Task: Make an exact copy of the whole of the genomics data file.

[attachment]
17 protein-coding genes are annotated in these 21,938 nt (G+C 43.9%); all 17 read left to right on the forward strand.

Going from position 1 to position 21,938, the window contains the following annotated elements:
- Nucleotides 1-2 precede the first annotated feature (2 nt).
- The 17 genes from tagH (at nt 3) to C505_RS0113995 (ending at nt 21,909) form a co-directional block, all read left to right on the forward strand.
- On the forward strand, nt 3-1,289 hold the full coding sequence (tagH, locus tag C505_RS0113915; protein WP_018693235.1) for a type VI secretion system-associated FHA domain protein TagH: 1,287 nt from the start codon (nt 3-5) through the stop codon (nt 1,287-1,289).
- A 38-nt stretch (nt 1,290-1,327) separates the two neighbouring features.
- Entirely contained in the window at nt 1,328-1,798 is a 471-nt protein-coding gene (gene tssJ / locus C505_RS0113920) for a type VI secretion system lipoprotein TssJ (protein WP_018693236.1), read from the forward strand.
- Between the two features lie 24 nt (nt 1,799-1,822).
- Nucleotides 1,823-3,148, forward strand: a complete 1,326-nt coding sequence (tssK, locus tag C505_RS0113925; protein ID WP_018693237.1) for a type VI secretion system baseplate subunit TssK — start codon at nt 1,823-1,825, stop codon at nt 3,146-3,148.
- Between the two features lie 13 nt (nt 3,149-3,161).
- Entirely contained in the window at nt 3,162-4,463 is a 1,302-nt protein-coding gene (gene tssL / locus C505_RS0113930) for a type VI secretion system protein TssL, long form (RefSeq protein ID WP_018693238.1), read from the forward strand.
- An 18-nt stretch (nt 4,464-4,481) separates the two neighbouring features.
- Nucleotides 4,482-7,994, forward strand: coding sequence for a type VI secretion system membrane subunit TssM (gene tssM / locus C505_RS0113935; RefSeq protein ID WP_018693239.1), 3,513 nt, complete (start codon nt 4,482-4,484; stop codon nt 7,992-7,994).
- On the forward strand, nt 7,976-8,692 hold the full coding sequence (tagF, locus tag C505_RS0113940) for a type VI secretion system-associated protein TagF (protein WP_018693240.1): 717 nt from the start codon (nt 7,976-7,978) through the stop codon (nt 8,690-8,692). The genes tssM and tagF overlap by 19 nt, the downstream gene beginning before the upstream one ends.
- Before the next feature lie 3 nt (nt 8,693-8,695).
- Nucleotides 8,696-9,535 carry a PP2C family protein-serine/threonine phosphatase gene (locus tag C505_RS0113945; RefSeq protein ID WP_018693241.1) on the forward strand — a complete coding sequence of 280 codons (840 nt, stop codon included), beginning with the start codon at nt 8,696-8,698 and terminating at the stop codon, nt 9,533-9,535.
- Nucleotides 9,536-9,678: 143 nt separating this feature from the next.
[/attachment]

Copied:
17 protein-coding genes are annotated in these 21,938 nt (G+C 43.9%); all 17 read left to right on the forward strand.

Going from position 1 to position 21,938, the window contains the following annotated elements:
- Nucleotides 1-2 precede the first annotated feature (2 nt).
- The 17 genes from tagH (at nt 3) to C505_RS0113995 (ending at nt 21,909) form a co-directional block, all read left to right on the forward strand.
- On the forward strand, nt 3-1,289 hold the full coding sequence (tagH, locus tag C505_RS0113915; protein WP_018693235.1) for a type VI secretion system-associated FHA domain protein TagH: 1,287 nt from the start codon (nt 3-5) through the stop codon (nt 1,287-1,289).
- A 38-nt stretch (nt 1,290-1,327) separates the two neighbouring features.
- Entirely contained in the window at nt 1,328-1,798 is a 471-nt protein-coding gene (gene tssJ / locus C505_RS0113920) for a type VI secretion system lipoprotein TssJ (protein WP_018693236.1), read from the forward strand.
- Between the two features lie 24 nt (nt 1,799-1,822).
- Nucleotides 1,823-3,148, forward strand: a complete 1,326-nt coding sequence (tssK, locus tag C505_RS0113925; protein ID WP_018693237.1) for a type VI secretion system baseplate subunit TssK — start codon at nt 1,823-1,825, stop codon at nt 3,146-3,148.
- Between the two features lie 13 nt (nt 3,149-3,161).
- Entirely contained in the window at nt 3,162-4,463 is a 1,302-nt protein-coding gene (gene tssL / locus C505_RS0113930) for a type VI secretion system protein TssL, long form (RefSeq protein ID WP_018693238.1), read from the forward strand.
- An 18-nt stretch (nt 4,464-4,481) separates the two neighbouring features.
- Nucleotides 4,482-7,994, forward strand: coding sequence for a type VI secretion system membrane subunit TssM (gene tssM / locus C505_RS0113935; RefSeq protein ID WP_018693239.1), 3,513 nt, complete (start codon nt 4,482-4,484; stop codon nt 7,992-7,994).
- On the forward strand, nt 7,976-8,692 hold the full coding sequence (tagF, locus tag C505_RS0113940) for a type VI secretion system-associated protein TagF (protein WP_018693240.1): 717 nt from the start codon (nt 7,976-7,978) through the stop codon (nt 8,690-8,692). The genes tssM and tagF overlap by 19 nt, the downstream gene beginning before the upstream one ends.
- Before the next feature lie 3 nt (nt 8,693-8,695).
- Nucleotides 8,696-9,535 carry a PP2C family protein-serine/threonine phosphatase gene (locus tag C505_RS0113945; RefSeq protein ID WP_018693241.1) on the forward strand — a complete coding sequence of 280 codons (840 nt, stop codon included), beginning with the start codon at nt 8,696-8,698 and terminating at the stop codon, nt 9,533-9,535.
- Nucleotides 9,536-9,678: 143 nt separating this feature from the next.